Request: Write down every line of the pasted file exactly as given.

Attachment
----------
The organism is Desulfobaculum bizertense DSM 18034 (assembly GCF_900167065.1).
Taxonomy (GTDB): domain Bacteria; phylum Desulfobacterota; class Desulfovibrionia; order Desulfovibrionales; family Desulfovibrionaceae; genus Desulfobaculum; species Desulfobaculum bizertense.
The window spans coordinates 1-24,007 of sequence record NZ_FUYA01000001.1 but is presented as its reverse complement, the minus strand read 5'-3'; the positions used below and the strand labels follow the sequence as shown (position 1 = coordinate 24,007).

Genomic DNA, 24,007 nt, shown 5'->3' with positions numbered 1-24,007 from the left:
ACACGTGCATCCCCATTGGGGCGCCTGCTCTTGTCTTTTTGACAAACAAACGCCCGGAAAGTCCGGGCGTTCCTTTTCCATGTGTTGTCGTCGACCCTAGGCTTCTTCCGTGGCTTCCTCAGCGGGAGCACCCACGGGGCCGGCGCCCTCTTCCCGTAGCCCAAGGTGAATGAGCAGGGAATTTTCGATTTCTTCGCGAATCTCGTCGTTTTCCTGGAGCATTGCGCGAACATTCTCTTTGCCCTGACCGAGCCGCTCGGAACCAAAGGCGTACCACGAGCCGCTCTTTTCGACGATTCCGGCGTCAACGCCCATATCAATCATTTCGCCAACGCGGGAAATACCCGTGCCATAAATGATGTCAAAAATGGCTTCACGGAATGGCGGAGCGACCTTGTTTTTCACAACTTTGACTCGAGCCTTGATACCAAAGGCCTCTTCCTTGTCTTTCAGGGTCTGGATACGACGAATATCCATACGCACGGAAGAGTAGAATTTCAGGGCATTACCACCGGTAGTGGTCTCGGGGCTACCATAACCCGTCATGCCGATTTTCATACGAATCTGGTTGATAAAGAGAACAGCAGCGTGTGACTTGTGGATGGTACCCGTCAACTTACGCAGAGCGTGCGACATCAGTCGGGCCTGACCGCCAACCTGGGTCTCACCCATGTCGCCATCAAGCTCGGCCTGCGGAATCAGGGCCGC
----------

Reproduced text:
The organism is Desulfobaculum bizertense DSM 18034 (assembly GCF_900167065.1).
Taxonomy (GTDB): domain Bacteria; phylum Desulfobacterota; class Desulfovibrionia; order Desulfovibrionales; family Desulfovibrionaceae; genus Desulfobaculum; species Desulfobaculum bizertense.
The window spans coordinates 1-24,007 of sequence record NZ_FUYA01000001.1 but is presented as its reverse complement, the minus strand read 5'-3'; the positions used below and the strand labels follow the sequence as shown (position 1 = coordinate 24,007).

Genomic DNA, 24,007 nt, shown 5'->3' with positions numbered 1-24,007 from the left:
ACACGTGCATCCCCATTGGGGCGCCTGCTCTTGTCTTTTTGACAAACAAACGCCCGGAAAGTCCGGGCGTTCCTTTTCCATGTGTTGTCGTCGACCCTAGGCTTCTTCCGTGGCTTCCTCAGCGGGAGCACCCACGGGGCCGGCGCCCTCTTCCCGTAGCCCAAGGTGAATGAGCAGGGAATTTTCGATTTCTTCGCGAATCTCGTCGTTTTCCTGGAGCATTGCGCGAACATTCTCTTTGCCCTGACCGAGCCGCTCGGAACCAAAGGCGTACCACGAGCCGCTCTTTTCGACGATTCCGGCGTCAACGCCCATATCAATCATTTCGCCAACGCGGGAAATACCCGTGCCATAAATGATGTCAAAAATGGCTTCACGGAATGGCGGAGCGACCTTGTTTTTCACAACTTTGACTCGAGCCTTGATACCAAAGGCCTCTTCCTTGTCTTTCAGGGTCTGGATACGACGAATATCCATACGCACGGAAGAGTAGAATTTCAGGGCATTACCACCGGTAGTGGTCTCGGGGCTACCATAACCCGTCATGCCGATTTTCATACGAATCTGGTTGATAAAGAGAACAGCAGCGTGTGACTTGTGGATGGTACCCGTCAACTTACGCAGAGCGTGCGACATCAGTCGGGCCTGACCGCCAACCTGGGTCTCACCCATGTCGCCATCAAGCTCGGCCTGCGGAATCAGGGCCGC